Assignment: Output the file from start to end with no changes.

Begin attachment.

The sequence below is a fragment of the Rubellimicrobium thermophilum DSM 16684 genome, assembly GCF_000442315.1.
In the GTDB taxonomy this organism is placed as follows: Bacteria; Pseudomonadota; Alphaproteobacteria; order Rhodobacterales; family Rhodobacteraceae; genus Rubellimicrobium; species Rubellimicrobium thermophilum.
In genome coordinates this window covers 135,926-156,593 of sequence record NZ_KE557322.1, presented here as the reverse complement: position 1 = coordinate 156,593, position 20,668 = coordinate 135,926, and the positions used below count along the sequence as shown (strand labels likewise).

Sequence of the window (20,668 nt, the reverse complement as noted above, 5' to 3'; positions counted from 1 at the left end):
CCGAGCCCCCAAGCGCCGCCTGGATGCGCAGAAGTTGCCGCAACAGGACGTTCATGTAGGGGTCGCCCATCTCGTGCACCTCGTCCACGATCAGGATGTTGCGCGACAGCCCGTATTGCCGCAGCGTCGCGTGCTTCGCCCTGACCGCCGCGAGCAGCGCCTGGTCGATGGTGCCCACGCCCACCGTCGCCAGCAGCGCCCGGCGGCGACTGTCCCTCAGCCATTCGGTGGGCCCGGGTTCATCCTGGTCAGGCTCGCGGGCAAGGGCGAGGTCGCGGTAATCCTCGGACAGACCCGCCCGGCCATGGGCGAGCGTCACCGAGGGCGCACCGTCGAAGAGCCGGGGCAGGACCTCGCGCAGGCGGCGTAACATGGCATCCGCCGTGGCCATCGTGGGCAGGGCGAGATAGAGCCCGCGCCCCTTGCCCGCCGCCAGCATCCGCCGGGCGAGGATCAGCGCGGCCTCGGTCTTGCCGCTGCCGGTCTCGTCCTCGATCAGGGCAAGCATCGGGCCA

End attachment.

The sequence below is a fragment of the Rubellimicrobium thermophilum DSM 16684 genome, assembly GCF_000442315.1.
In the GTDB taxonomy this organism is placed as follows: Bacteria; Pseudomonadota; Alphaproteobacteria; order Rhodobacterales; family Rhodobacteraceae; genus Rubellimicrobium; species Rubellimicrobium thermophilum.
In genome coordinates this window covers 135,926-156,593 of sequence record NZ_KE557322.1, presented here as the reverse complement: position 1 = coordinate 156,593, position 20,668 = coordinate 135,926, and the positions used below count along the sequence as shown (strand labels likewise).

Sequence of the window (20,668 nt, the reverse complement as noted above, 5' to 3'; positions counted from 1 at the left end):
CCGAGCCCCCAAGCGCCGCCTGGATGCGCAGAAGTTGCCGCAACAGGACGTTCATGTAGGGGTCGCCCATCTCGTGCACCTCGTCCACGATCAGGATGTTGCGCGACAGCCCGTATTGCCGCAGCGTCGCGTGCTTCGCCCTGACCGCCGCGAGCAGCGCCTGGTCGATGGTGCCCACGCCCACCGTCGCCAGCAGCGCCCGGCGGCGACTGTCCCTCAGCCATTCGGTGGGCCCGGGTTCATCCTGGTCAGGCTCGCGGGCAAGGGCGAGGTCGCGGTAATCCTCGGACAGACCCGCCCGGCCATGGGCGAGCGTCACCGAGGGCGCACCGTCGAAGAGCCGGGGCAGGACCTCGCGCAGGCGGCGTAACATGGCATCCGCCGTGGCCATCGTGGGCAGGGCGAGATAGAGCCCGCGCCCCTTGCCCGCCGCCAGCATCCGCCGGGCGAGGATCAGCGCGGCCTCGGTCTTGCCGCTGCCGGTCTCGTCCTCGATCAGGGCAAGCATCGGGCCA